So yea, there were a few good aspects, but that like pointing out that the figure head is nice on a ship with no rudder and giant gaping holes in the hull. If the car is a rust bucket, you don't rate it average just because the windshield was recently cleaned. So yeah, I agree with a lot of what the other reviewers said, but I disagree strongly with their number ratings.
Yozakura Quartet was only a twelve episode series. That's not a lot of episodes to go wrong with. A basic plot and story can easily be done in twelve episodes. Characters can be fleshed out in twelves episodes. Yozakura Quartet did not manage to do any of that.
Story - 3
The first few episodes showed how much potential Yozakura Quartet had. They were interesting and hooked me instantly. The rest of the show continued to mock me as if saying I was a fool for having any hope in the plot. The characters made stupid decisions and many plot points never made sense or were poorly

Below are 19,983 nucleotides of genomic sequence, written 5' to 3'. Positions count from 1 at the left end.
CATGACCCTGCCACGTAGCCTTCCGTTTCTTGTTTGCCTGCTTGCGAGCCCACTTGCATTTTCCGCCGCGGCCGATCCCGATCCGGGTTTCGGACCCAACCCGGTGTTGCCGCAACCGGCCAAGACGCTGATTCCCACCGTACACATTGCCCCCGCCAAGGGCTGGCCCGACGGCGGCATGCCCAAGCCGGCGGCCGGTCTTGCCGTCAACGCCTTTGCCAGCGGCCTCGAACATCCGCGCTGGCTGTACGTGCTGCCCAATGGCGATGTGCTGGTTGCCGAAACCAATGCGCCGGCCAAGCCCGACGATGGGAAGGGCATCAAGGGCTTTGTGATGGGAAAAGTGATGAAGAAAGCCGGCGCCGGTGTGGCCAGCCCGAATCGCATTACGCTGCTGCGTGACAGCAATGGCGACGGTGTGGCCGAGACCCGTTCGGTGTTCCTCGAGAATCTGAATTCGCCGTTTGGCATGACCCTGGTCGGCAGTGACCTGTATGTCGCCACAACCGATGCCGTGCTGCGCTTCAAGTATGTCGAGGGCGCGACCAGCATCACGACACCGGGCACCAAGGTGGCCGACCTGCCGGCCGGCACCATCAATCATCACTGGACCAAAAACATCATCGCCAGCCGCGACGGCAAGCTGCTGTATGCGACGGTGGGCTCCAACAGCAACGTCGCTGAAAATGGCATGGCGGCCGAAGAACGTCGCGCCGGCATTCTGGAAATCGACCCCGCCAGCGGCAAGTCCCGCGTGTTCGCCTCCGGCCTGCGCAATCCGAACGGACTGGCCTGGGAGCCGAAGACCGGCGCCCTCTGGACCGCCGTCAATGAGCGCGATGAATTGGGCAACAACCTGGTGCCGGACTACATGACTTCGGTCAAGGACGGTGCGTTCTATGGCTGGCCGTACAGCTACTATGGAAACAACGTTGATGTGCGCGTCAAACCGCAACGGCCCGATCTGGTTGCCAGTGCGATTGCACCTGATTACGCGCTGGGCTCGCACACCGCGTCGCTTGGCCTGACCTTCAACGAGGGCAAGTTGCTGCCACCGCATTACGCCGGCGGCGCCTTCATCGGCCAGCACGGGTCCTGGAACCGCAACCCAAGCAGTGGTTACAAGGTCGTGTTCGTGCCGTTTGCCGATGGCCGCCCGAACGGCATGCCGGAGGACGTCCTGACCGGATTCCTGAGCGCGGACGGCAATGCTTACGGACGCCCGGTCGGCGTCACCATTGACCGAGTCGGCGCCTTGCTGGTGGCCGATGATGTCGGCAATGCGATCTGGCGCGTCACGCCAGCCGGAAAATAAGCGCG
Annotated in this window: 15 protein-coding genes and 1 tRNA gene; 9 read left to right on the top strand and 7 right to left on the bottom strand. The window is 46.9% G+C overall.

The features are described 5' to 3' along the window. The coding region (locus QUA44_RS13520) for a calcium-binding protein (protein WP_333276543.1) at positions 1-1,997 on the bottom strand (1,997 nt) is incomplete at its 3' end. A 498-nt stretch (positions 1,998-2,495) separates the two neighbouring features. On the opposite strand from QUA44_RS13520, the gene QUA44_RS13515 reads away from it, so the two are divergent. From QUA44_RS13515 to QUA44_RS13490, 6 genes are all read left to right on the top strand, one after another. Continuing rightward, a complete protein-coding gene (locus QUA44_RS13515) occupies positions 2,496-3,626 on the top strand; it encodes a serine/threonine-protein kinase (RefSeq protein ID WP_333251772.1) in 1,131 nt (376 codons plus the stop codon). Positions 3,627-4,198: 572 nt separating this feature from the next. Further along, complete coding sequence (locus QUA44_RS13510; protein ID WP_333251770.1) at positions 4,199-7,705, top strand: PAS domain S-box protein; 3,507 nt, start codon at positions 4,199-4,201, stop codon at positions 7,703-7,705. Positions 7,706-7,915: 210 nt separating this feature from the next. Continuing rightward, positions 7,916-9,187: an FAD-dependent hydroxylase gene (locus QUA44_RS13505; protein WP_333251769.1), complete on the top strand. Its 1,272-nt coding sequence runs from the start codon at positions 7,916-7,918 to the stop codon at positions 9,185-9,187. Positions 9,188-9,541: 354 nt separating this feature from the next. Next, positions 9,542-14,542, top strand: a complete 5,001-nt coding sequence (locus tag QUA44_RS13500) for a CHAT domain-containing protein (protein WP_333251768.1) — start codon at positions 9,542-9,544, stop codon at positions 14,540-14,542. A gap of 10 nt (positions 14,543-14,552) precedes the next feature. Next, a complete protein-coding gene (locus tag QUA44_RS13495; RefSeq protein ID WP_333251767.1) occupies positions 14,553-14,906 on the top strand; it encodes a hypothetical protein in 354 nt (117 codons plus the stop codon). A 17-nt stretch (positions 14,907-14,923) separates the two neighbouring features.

explained. Do not be tricked by the strong beginning.
Animation - 8
The animation was pretty good. The character designs were wonderfully done, and all the fight scenes were fun to watch, if taken out of context. The plot seriously hindered my enjoyment of the fights, unfortunately.
Sound - 7
The OP/ED themes were okay, the actual score was nothing special. I really didn't pay much attention to the score, which means at least it didn't bother me. The seiyū's on the other hand were too good for this show. The seiyū's for Chiaki Shinichi (Nodame Cantabile), Shinku (Rozen Maiden), Suigintou (Rozen Maiden), Sebastian Michaelis (Kuroshitsuji), Nagi (Kannagi), Yin (Darker than BLACK), and many more were wasted voicing dull, irritating characters.
Character - 5